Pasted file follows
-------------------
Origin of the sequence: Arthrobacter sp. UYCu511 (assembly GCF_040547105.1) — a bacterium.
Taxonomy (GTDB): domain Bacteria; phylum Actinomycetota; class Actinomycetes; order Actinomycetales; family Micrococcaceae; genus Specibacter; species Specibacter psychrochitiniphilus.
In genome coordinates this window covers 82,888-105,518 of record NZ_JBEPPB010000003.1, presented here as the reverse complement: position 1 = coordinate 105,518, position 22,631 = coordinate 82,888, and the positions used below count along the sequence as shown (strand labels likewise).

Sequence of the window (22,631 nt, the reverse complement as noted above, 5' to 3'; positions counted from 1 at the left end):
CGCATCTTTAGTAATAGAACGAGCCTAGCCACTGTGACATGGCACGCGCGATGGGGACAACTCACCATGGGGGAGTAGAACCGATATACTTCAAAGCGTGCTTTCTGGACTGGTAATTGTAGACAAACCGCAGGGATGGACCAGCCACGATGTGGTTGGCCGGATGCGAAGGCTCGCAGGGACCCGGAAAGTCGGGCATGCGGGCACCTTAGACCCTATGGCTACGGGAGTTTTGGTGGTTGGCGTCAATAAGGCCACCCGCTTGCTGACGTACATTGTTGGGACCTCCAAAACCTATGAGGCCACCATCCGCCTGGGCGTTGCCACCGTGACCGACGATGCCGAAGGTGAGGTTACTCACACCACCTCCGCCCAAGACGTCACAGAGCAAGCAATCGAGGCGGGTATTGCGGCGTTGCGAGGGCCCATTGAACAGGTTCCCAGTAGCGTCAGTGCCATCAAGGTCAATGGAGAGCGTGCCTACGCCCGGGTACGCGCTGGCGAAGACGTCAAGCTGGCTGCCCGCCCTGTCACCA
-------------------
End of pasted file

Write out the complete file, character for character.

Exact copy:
Origin of the sequence: Arthrobacter sp. UYCu511 (assembly GCF_040547105.1) — a bacterium.
Taxonomy (GTDB): domain Bacteria; phylum Actinomycetota; class Actinomycetes; order Actinomycetales; family Micrococcaceae; genus Specibacter; species Specibacter psychrochitiniphilus.
In genome coordinates this window covers 82,888-105,518 of record NZ_JBEPPB010000003.1, presented here as the reverse complement: position 1 = coordinate 105,518, position 22,631 = coordinate 82,888, and the positions used below count along the sequence as shown (strand labels likewise).

Sequence of the window (22,631 nt, the reverse complement as noted above, 5' to 3'; positions counted from 1 at the left end):
CGCATCTTTAGTAATAGAACGAGCCTAGCCACTGTGACATGGCACGCGCGATGGGGACAACTCACCATGGGGGAGTAGAACCGATATACTTCAAAGCGTGCTTTCTGGACTGGTAATTGTAGACAAACCGCAGGGATGGACCAGCCACGATGTGGTTGGCCGGATGCGAAGGCTCGCAGGGACCCGGAAAGTCGGGCATGCGGGCACCTTAGACCCTATGGCTACGGGAGTTTTGGTGGTTGGCGTCAATAAGGCCACCCGCTTGCTGACGTACATTGTTGGGACCTCCAAAACCTATGAGGCCACCATCCGCCTGGGCGTTGCCACCGTGACCGACGATGCCGAAGGTGAGGTTACTCACACCACCTCCGCCCAAGACGTCACAGAGCAAGCAATCGAGGCGGGTATTGCGGCGTTGCGAGGGCCCATTGAACAGGTTCCCAGTAGCGTCAGTGCCATCAAGGTCAATGGAGAGCGTGCCTACGCCCGGGTACGCGCTGGCGAAGACGTCAAGCTGGCTGCCCGCCCTGTCACCA